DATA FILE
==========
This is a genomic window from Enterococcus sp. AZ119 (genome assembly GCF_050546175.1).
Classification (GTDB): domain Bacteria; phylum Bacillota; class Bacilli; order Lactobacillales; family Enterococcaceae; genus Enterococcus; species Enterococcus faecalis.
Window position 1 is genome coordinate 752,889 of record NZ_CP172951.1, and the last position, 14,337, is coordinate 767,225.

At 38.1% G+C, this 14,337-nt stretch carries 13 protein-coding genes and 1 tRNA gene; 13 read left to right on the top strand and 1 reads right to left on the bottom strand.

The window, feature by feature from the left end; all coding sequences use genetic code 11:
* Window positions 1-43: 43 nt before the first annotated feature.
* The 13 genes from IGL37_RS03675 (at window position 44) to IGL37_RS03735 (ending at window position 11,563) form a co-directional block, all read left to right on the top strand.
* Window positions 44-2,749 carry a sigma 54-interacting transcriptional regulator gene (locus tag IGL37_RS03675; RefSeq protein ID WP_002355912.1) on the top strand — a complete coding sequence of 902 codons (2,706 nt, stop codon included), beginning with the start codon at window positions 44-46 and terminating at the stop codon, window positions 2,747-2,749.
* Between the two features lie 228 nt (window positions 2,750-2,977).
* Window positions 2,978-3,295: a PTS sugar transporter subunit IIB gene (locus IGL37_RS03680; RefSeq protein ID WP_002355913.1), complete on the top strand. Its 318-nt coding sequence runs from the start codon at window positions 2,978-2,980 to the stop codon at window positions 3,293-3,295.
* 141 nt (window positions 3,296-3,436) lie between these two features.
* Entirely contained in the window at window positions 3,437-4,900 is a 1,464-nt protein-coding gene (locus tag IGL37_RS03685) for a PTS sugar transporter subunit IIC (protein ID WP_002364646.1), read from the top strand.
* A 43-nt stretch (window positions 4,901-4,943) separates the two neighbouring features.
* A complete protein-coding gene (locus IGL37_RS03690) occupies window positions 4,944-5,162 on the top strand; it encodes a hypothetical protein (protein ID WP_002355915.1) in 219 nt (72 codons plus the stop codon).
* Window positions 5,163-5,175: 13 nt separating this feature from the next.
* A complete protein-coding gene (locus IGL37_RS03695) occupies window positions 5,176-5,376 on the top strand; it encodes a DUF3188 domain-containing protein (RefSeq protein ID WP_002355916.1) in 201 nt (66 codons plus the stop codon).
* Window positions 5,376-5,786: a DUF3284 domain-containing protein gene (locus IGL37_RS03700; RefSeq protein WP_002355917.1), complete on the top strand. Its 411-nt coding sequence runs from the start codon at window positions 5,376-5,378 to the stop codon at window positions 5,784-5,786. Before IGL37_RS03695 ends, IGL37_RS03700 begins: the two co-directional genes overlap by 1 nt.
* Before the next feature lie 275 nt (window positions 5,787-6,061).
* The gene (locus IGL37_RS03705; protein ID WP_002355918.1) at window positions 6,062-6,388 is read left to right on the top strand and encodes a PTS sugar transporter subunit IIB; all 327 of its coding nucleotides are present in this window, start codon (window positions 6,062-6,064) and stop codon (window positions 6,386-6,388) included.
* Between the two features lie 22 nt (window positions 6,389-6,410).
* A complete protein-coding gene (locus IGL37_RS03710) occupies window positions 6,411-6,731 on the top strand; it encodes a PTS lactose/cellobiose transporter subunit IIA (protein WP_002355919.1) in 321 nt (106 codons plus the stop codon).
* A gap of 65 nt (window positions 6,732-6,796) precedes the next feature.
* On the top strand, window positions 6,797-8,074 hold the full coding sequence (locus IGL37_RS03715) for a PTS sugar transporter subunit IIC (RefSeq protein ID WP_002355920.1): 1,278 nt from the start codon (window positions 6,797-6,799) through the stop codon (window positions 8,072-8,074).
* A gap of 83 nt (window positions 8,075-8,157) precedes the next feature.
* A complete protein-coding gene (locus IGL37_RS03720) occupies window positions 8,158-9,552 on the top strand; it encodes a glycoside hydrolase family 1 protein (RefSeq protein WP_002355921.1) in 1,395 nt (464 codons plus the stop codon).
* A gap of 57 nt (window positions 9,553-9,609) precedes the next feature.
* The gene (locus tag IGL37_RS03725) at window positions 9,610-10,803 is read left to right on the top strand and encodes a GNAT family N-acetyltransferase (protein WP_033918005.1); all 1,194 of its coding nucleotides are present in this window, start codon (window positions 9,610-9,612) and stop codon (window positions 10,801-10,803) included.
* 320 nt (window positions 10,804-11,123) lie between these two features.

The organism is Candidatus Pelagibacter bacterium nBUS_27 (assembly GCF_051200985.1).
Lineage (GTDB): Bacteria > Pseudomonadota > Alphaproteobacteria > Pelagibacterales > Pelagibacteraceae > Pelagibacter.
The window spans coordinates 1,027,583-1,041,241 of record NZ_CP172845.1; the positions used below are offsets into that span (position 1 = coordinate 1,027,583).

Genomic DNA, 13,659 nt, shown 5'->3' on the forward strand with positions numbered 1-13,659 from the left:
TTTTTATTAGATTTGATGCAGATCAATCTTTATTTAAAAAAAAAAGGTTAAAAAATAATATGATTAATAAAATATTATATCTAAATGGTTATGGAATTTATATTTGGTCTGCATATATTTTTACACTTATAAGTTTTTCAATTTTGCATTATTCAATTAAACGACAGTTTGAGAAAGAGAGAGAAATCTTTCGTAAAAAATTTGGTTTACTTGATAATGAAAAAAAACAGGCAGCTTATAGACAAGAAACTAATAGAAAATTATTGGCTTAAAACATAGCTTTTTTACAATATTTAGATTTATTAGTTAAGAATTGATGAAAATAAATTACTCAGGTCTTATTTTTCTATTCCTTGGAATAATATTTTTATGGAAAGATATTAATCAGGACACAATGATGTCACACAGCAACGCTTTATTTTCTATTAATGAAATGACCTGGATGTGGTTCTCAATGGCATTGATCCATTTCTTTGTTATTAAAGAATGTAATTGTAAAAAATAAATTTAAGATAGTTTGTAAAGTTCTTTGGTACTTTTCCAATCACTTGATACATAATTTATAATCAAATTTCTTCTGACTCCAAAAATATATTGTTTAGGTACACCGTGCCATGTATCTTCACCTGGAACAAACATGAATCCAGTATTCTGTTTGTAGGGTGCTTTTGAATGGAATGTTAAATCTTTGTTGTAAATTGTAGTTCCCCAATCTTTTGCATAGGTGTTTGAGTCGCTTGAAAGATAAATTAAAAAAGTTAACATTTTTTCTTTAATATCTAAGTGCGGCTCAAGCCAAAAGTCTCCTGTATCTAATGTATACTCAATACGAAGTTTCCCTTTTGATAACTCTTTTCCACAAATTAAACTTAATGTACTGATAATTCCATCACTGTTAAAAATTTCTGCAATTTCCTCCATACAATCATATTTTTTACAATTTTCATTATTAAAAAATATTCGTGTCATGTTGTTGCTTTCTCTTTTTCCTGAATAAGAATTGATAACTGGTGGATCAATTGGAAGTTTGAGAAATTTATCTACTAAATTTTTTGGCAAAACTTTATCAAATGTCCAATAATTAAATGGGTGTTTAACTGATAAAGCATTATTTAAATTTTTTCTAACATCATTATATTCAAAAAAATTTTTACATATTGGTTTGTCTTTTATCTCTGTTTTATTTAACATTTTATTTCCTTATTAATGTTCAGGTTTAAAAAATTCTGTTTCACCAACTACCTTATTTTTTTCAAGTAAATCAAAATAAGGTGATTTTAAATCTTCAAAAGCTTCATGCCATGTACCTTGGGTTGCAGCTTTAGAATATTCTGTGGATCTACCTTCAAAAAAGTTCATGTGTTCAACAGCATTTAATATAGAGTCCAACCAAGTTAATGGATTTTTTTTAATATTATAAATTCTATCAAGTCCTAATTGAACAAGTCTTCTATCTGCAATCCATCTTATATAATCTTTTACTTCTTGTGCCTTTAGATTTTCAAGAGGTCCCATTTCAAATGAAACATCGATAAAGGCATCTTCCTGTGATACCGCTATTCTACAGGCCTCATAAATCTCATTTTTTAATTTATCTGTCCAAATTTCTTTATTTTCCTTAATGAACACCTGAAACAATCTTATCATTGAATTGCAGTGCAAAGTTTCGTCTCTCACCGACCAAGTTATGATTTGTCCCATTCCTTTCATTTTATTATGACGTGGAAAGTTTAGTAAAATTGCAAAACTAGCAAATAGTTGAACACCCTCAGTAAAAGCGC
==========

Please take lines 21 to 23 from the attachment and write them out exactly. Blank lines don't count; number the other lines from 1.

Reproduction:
* A complete protein-coding gene (locus IGL37_RS03710) occupies window positions 6,411-6,731 on the top strand; it encodes a PTS lactose/cellobiose transporter subunit IIA (protein WP_002355919.1) in 321 nt (106 codons plus the stop codon).
* A gap of 65 nt (window positions 6,732-6,796) precedes the next feature.
* On the top strand, window positions 6,797-8,074 hold the full coding sequence (locus IGL37_RS03715) for a PTS sugar transporter subunit IIC (RefSeq protein ID WP_002355920.1): 1,278 nt from the start codon (window positions 6,797-6,799) through the stop codon (window positions 8,072-8,074).